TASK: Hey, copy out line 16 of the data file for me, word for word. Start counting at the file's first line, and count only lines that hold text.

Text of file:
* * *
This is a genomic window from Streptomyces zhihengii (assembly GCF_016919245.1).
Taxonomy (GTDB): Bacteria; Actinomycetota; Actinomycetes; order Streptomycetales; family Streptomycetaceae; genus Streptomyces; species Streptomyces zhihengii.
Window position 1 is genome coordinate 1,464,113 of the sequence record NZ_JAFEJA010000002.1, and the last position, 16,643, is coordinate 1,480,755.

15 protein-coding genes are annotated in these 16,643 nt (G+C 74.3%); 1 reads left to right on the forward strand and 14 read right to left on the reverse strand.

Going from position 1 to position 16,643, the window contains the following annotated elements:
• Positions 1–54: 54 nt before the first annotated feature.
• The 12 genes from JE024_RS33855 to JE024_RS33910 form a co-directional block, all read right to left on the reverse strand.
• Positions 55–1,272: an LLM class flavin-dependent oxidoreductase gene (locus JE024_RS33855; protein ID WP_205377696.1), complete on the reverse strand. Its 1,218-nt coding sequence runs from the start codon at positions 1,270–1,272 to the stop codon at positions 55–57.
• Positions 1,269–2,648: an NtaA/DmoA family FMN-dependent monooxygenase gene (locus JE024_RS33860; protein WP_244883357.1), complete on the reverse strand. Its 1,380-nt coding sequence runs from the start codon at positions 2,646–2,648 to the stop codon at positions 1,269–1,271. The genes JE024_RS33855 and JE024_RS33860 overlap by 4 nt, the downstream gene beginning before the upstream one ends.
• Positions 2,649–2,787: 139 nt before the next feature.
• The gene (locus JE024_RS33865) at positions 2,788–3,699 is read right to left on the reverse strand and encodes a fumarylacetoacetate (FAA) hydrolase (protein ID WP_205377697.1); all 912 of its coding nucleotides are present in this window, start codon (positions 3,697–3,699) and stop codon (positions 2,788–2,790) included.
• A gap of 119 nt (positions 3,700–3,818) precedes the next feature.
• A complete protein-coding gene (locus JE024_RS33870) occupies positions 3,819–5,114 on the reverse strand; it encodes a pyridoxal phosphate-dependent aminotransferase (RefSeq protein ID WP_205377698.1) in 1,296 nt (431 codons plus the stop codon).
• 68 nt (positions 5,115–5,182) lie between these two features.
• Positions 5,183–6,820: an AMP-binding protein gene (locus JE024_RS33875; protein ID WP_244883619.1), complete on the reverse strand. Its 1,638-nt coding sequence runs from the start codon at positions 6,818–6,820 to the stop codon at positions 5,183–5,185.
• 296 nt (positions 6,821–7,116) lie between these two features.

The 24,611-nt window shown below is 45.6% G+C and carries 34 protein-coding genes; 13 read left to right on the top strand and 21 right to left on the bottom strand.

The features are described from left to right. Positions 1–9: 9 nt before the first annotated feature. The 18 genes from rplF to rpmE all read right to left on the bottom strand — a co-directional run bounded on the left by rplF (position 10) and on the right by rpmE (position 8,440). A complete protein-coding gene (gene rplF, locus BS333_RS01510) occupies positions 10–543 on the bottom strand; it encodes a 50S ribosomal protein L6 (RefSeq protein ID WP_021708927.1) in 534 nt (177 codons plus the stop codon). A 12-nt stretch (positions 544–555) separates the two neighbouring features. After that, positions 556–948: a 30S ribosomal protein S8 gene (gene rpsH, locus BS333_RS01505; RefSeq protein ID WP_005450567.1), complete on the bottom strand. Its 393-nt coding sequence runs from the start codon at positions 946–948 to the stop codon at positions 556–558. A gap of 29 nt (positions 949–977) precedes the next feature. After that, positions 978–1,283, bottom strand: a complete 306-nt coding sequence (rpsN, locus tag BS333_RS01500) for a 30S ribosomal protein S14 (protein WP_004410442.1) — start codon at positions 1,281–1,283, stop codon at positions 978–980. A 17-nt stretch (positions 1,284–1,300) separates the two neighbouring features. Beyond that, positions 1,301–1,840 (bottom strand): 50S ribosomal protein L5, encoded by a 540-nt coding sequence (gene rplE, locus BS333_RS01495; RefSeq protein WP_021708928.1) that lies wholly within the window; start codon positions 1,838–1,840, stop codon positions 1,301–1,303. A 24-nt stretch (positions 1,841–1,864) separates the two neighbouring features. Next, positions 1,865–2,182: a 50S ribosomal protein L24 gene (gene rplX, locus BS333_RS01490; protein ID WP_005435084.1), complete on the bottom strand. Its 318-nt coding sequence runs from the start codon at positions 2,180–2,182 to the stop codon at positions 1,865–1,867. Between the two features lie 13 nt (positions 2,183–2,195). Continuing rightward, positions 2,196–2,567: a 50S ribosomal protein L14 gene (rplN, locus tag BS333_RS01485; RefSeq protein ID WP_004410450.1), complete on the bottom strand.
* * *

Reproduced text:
• 296 nt (positions 6,821–7,116) lie between these two features.